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San Antonio City Council unanimously approved another term for CPS Energy Chair John Steen, whom council members commended for his calm demeanor and listening skills.
“I feel like he has been a very level, mild force on the CPS Energy board,” Councilman John Courage (D9) said of the attorney, investor, and former Texas secretary of state who represents the northeast quadrant of the utility’s service area.
Council members praised the utility’s accomplishments during Steen’s first term, which began Feb. 18, 2016. These include closing its oldest coal units in 2018, offering public comment periods at its board meetings, posting meeting materials online, and streaming meetings live on its website.
But Steen’s confirmation comes at a tense moment for the utility, which is facing increased public scrutiny amid the coronavirus pandemic and a politically fraught transition to cleaner energy sources. On Thursday, Steen told council members he believes in “service to his community” and is willing to put in the “long hours and a lot of effort” the position requires.
“I do hear the voices in our community that are asking for more transparency and more accountability and more public participation,” Steen said. “We’ve made significant strides in these areas in the years I’ve been on the board, and we’re going to continue to do that.”
Steen’s confirmation came a day after climate activists ended their charter amendment petition campaign to force the utility to abandon fossil fuels by 2040, among other measures. Activists gathered roughly 14,000 petitions, 6,000 short of the threshold they needed. Many are furious about CPS Energy’s recent move in a Travis County to strengthen its legal position against them.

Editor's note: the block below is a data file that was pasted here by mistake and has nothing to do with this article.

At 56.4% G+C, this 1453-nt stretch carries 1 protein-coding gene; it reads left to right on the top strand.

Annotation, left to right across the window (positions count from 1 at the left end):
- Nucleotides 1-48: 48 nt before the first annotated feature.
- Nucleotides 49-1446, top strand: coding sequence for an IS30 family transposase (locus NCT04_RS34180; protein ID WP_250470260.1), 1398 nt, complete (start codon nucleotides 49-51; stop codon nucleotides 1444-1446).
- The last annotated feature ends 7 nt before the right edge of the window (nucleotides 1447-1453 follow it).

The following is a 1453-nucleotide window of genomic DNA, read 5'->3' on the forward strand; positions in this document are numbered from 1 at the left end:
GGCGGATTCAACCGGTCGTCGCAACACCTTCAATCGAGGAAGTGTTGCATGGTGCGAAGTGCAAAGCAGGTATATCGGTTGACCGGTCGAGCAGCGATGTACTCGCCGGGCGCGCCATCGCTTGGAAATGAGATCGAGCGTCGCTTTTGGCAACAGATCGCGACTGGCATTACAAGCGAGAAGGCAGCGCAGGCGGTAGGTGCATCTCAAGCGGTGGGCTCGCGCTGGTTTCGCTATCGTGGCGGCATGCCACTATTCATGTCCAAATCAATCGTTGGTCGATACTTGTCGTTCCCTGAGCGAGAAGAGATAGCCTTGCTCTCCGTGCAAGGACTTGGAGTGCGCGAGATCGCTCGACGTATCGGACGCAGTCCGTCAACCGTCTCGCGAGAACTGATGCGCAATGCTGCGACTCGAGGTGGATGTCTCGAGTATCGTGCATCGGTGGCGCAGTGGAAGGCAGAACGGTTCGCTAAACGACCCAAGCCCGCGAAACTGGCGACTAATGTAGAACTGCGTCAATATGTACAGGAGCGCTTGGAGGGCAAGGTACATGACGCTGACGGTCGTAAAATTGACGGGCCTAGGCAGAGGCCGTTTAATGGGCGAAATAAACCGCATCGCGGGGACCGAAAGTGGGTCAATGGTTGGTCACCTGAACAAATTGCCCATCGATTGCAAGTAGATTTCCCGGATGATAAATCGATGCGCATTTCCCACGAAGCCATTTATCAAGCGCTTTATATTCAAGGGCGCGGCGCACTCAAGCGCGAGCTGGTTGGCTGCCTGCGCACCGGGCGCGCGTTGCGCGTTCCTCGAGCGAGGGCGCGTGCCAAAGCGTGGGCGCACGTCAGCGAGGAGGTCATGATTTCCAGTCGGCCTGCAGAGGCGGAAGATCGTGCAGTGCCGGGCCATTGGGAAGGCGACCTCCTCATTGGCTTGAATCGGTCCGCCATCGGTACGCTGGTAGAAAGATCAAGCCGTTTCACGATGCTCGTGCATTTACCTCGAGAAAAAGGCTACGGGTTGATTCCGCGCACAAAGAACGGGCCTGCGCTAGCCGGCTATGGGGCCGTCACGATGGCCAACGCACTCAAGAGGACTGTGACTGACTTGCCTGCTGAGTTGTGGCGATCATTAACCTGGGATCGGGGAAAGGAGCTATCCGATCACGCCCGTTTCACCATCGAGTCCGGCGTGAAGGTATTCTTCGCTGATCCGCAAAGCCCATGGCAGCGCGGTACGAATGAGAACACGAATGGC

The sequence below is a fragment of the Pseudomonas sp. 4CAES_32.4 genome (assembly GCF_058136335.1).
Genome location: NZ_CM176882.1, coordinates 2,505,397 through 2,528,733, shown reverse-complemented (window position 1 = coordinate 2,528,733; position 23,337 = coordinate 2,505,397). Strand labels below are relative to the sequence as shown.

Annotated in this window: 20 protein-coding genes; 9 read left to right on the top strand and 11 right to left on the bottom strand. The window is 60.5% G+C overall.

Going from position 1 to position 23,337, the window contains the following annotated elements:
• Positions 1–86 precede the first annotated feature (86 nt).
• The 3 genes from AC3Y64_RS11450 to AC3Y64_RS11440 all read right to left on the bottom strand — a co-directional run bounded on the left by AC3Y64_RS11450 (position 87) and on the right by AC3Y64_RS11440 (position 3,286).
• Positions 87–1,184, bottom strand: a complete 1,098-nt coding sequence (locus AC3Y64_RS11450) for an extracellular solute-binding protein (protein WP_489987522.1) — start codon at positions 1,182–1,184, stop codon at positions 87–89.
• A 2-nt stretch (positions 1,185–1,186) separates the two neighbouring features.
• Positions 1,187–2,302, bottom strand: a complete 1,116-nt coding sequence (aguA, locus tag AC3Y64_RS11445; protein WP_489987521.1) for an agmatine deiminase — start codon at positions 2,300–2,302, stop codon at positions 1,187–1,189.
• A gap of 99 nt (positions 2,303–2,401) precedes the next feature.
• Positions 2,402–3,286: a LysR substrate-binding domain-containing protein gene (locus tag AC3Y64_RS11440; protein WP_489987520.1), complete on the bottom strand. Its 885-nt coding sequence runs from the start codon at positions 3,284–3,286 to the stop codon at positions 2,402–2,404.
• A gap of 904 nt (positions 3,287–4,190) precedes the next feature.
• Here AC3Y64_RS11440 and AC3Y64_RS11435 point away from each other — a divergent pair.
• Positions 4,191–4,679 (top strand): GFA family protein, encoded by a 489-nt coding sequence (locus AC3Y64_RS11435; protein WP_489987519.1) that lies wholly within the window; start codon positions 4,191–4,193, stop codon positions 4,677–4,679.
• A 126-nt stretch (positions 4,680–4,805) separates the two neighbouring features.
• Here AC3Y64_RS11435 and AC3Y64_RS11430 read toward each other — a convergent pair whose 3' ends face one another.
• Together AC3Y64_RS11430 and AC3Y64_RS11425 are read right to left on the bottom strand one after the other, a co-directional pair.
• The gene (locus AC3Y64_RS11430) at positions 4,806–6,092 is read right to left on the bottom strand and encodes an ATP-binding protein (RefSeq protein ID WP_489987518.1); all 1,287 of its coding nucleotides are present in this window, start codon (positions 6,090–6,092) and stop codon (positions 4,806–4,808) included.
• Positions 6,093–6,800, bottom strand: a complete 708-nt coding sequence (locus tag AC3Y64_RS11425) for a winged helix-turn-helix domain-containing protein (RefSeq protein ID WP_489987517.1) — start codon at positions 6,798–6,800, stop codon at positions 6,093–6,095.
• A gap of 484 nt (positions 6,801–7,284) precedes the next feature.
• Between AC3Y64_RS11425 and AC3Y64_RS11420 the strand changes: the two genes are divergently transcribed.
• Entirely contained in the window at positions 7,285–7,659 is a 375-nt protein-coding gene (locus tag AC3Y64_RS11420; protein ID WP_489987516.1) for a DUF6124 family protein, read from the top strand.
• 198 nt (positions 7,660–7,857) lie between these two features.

“It would be a slap in the face to the thousands of people who signed onto a petition acknowledging CPS [Energy] needs a major overhaul, to reappoint a member of the board who slipped the rug out from under us,” Isabella Briseño, an organizer with progressive youth group Texas Rising, told council members.
Councilman Manny Pelaez (D8) had a blunt response for climate activists.
“You guys didn’t meet the signature threshold,” Pelaez said during the meeting. “It rings hollow that you think you were denied something. You didn’t get enough signatures.”
But activists aren’t the only ones calling for the utility to be “more forthcoming,” as Courage put it.
Councilwoman Ana Sandoval (D7) reminded Steen during the meeting that she and others have been asking the utility for years for specifics on how transitioning to a fossil fuel-free power supply over the coming decades would affect customers’ bills.
“Unfortunately, we were not able to make progress in bringing forth that information,” Sandoval said. “And to date, we haven’t seen anything like that provided by CPS [Energy]. How soon can we get that?”
Steen said the utility’s “board is going to begin to hear more of that information” at its next meeting on Jan. 25.
“I think we’re well on our way to complying with that [request],” Steen said.
Steen’s second and final term will end in January 2026.
CPS Energy is a financial supporter of the San Antonio Report. For a full list of business members, click here.